In 1979, the American artist Judy Chicago unveiled one of the grandest and most important works of feminist art of the twentieth-century. The Dinner Party is a work consisting of 39 tables, each draped in an embroidered fabric and set with a dinner plate, a knife, fork and spoon, and a chalice. The tables are arranged side-by-side and form a large triangle, the scale of which dominates the room.
Each place setting is dedicated to a significant woman in history. The names include Georgia O’Keeffe, Sappho, Judith, and Sojourner Truth, and almost every plate is a decorative representation of a vulva. Brash and controversial, it shocked the art world in the way that the best art always must.
That said, The Dinner Party is a work very much stuck in its era. The piece has brandished the exact same names for more than forty years: waves of feminism have come and gone since Chicago set her table. Numerous notable names could now be added to the table but one in particular stands out for me.
Dear Judy Chicago, isn’t it time we allowed the Green M&M a seat at the table?
“Just as long as they make sure to keep the Green one extra sexy. They surely won’t touch our Ms Green, will they?”
On 20 January, 2022, confectionary conglomerate Mars, Incorporated issued a press release in which they announced a major rebrand of M&M’S which would see a “fresh, modern take on the looks of [their] beloved characters” and the introduction of “an updated tone of voice that is more inclusive, welcoming, and unifying.”
It seemed to be pretty innocuous stuff. Those anthropomorphic M&M’S that we often see in strangely horny television commercials and walking like the Beatles across M&M’S World in Leicester Square were getting a simple redesign. This is all fine. Just as long as they make sure to keep the Green one extra sexy. Y’know, make sure she continues being the downright slut she is, yeah? They surely won’t touch our Ms Green, will they?
You see, the Green M&M is a queer icon. From her Rimmel’d lashes, her luscious green lips and, of course, those go-go boots, Ms Green has always exuded maximum sex appeal. This isn’t just a case of projection. Her page on the M&M’S Wiki makes reference to her “natural beauty beyond description” and states that her age is “old enough to know better” (there is also a section which outlines Ms Green’s skills, which are apparently “management and intimidation”).
“Literally nobody was offended by her sexiness. The Green M&M being an absolute dickpig was a joke everyone liked”
Ms Green’s unrepentant horniness has been disseminated widely online and has been a popular meme for several years now. All seemed just and right in the world as long as we knew the Green M&M was out there being an absolute slag.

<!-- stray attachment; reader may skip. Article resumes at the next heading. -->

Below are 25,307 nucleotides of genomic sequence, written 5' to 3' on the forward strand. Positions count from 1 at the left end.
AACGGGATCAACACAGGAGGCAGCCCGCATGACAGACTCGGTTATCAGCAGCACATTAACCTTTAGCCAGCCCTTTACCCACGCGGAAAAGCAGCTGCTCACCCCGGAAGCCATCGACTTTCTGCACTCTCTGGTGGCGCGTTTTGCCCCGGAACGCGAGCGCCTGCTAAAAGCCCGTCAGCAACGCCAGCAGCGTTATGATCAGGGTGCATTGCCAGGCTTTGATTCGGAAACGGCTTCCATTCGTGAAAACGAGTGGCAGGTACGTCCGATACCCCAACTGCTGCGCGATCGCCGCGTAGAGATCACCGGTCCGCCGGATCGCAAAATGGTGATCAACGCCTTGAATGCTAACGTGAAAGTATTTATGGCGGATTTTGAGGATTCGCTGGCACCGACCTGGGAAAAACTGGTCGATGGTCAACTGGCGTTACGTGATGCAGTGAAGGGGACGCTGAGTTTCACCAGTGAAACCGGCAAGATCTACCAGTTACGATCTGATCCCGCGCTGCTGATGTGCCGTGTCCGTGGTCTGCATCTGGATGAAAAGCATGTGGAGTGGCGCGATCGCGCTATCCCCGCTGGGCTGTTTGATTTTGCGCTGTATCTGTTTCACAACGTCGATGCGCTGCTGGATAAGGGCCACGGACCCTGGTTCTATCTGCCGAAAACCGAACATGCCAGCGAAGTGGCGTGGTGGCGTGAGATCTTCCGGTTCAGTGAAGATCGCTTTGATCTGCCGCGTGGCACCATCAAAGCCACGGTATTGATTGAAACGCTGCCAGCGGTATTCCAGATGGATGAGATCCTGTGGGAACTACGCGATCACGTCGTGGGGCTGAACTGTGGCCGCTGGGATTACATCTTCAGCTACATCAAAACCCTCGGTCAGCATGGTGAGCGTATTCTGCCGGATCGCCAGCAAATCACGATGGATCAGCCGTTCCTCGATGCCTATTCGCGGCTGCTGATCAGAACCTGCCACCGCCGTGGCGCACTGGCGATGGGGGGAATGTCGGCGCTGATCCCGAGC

And then Mars announced the rebrand. Suddenly, Green’s go-go boots were replaced by simple white sneakers and every inch of her supple, peachy skin was covered up. In a move that many have likened to slut-shaming or de-yassification, the new look Ms Green is a sexless creature.
“The desexualisation of the Green M&M feels, at best, like a brand not being fully aware of its own joke and, at worst, almost offensively anti-sex”
I feel the comedian and actor Rachel Sennott summed it up for all of us when she tweeted: “I miss when the green m&m was on her hands and knees, covered in cum, on the verge of climax, just writhing on the floor.” The desexualisation of the Green M&M feels, at best, like a brand not being fully aware of its own joke and, at worst, almost offensively anti-sex, a prudish gesture that seemingly nobody asked for.
And this is what makes the rebrand even stranger. Literally nobody was offended by the sexiness of the Green M&M. If people were protesting in front of Mars corporate HQ, talking about how the Green M&M was turning our children into sex maniacs, then one could perhaps understand the rebrand. But this simply was not happening. The Green M&M being an absolute dickpig was a joke everyone liked.
“Suddenly, Green’s go-go boots were replaced by simple white sneakers and every inch of her supple, peachy skin was covered up”
Therefore, it only makes sense that we, as a society, immortalise Ms Green as she once was. Her place at Chicago’s table must be set. The plate, surely enamelled in that familiar green, will be resplendent in its vulvic beauty. The words “Ms Green” in that golden embroidery, sharing a reverence once reserved for the likes of Eleanor of Aquitaine or Hildegard von Bingen. It all seems so wholly right.
Mars may have tried to beat her down, disregard her autonomy and strip her of her livelihood, but the Green M&M lives on. She may be sporting flats and she may not be serving as hard as she once did, but Ms Green is still, resolutely, that bitch. Nothing can take that away from her.
Barry Pierce is a writer and the book critic for The Irish Times